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DIY Electric Boat Conversion

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#1 Little Eddie OFFLINE  

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Posted March 25, 2017 - 11:43 AM

We are working on the design for our DIY electric boat conversion plans, they are based on a 22' fibreglass cruiser, or similar size boat that is currently powered by fossil fuel, Our plans will remove the engine and associated equip and replace with electric motor, batteries and control system, it will also show how to install auxiliary equipment,

Lots of tips to make it very user friendly and economical to operate

We will post as soon as we have completed the project

Little Eddie

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#2 CanadianHobbyFarmer OFFLINE  

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Posted March 25, 2017 - 12:35 PM

Looks like an interesting project. Are you planning on keeping the existing drive and just transplanting an electric motor in place of the gas engine, or are you planning a whole new drive system?

 

Jim



#3 Cvans OFFLINE  

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Posted March 25, 2017 - 04:05 PM

Should be a fun project to follow along with. 



#4 toppop52 OFFLINE  

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Posted March 25, 2017 - 04:35 PM

Are you planning to keep it a planing boat or make it displacement only? It takes a lot more power to plane, therefore using a lot more fuel.

Edited by toppop52, March 25, 2017 - 04:36 PM.


#5 Little Eddie OFFLINE  

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Posted March 26, 2017 - 11:08 AM

We have been testing and improving the boat for about 7years now, but are now working on plans for building it!

we use the original drive shaft and 3 blade bronze propeller but remove everything else, It is a displasement hull, top speed with the 4cyl gas eng was about 12mph with electric it is about 10mph and about 4hrs runtime, it is definitely not a speed boat and will never plane but very quiet and clean even under the deck, no oil or gas, cheap to operate about $2 for a charge and almost zero maintenance,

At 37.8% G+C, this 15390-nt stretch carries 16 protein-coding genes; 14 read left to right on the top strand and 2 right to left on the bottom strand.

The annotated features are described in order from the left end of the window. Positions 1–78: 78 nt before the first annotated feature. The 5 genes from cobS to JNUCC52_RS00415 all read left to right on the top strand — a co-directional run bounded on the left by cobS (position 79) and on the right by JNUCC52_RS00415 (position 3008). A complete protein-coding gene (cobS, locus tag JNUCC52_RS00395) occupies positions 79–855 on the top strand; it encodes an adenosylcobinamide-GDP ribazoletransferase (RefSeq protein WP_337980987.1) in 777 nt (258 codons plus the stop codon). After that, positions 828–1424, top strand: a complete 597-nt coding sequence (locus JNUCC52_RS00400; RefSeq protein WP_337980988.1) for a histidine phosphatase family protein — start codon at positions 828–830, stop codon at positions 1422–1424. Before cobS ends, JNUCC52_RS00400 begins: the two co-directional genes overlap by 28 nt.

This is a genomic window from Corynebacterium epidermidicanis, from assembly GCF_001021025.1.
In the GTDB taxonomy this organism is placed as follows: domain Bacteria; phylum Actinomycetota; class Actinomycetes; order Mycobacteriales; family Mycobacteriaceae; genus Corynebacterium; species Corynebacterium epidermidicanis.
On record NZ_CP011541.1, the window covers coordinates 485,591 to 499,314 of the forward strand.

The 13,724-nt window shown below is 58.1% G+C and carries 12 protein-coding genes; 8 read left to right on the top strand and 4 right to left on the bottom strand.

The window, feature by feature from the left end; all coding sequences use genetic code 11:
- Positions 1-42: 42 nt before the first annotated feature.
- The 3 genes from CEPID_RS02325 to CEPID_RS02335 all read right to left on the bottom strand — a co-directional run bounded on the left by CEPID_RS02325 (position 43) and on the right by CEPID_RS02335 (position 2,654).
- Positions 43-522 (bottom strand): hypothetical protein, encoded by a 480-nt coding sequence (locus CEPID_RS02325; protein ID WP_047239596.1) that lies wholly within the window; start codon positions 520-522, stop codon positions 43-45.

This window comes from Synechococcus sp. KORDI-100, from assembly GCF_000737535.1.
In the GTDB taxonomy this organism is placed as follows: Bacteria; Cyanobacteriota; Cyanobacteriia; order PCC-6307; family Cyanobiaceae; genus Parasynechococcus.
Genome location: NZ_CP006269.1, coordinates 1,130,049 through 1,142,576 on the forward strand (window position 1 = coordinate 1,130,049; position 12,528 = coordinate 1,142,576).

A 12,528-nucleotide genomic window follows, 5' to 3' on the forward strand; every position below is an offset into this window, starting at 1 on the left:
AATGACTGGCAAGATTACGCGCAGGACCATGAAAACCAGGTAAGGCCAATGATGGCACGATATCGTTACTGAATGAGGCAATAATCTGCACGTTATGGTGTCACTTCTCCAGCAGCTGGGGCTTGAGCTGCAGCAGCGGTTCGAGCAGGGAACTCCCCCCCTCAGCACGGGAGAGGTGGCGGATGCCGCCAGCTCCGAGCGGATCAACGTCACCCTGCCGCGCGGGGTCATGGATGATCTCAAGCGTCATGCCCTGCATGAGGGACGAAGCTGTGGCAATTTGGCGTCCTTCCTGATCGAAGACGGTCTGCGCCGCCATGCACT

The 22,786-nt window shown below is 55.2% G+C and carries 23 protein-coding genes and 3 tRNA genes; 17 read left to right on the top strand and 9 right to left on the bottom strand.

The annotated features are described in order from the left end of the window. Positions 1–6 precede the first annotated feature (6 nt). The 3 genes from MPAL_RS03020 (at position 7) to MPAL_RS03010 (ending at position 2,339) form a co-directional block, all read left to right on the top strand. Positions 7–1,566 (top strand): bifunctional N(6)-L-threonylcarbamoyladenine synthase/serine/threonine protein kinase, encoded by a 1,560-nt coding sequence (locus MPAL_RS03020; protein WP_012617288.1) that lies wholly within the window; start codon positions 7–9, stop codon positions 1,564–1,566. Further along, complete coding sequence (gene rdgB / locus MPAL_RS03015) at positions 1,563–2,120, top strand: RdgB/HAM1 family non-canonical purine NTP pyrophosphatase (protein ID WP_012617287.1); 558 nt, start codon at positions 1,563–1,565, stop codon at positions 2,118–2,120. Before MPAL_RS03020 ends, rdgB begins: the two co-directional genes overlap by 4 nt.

about the smell of diesel smell in the morning! one problem I had with the gas engine was when cruising with the wind behind you I found I was getting headache from the exhaust fumes blowing into the cabin, keep in mind this was an old 1970 1100cc engine, 


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#6 toppop52 OFFLINE  

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Posted March 26, 2017 - 09:13 PM

I had a 25' Owens that was a semi planing hull, with the 289 Ford it could hit 25-27 mph, but economical cruise was displacement at about 15 knots. Had the same problem you mention at displacement speeded, a tail wind would gas you out.

#7 Cat385B ONLINE  

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Posted March 26, 2017 - 09:48 PM

The fish would never hear me approaching. They'd still be laughing when I left, but they'd never hear me coming.
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#8 HANKG OFFLINE  

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Posted April 05, 2017 - 07:17 PM

I had a 25' Owens that was a semi planing hull, with the 289 Ford it could hit 25-27 mph, but economical cruise was displacement at about 15 knots. Had the same problem you mention at displacement speeded, a tail wind would gas you out.

My father had an Owens 21, he bought new. We used it up in Raritan bay NJ  in the late 50s crabbing and fishing, it was made from Mahogany plywood and built in Maryland. It was powered by a straight six and was pretty fast with a small cabin and head. It was an affordable boat for a working man.


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#9 toppop52 OFFLINE  

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Posted April 05, 2017 - 07:47 PM

My father had an Owens 21, he bought new. We used it up in Raritan bay NJ  in the late 50s crabbing and fishing, it was made from Mahogany plywood and built in Maryland. It was powered by a straight six and was pretty fast with a small cabin and head. It was an affordable boat for a working man.


My 25' was a lapstrake cabin cruiser with a flying bridge, it had a 289 4 bbl Ford motor with a Velvet drive and a nibral prop. I sold my 19 Sleekcraft jet boat with a 454 Chevy and blueprinted Berkeley pump. I thought I wanted a cruiser for the family. It was cool for a while and I had my 17' Checkmate with Yamaha Pro-V 150. But eventually the off shore go fast bug got me, and I bought my Z33 Donzi Crossbow and never looked back.
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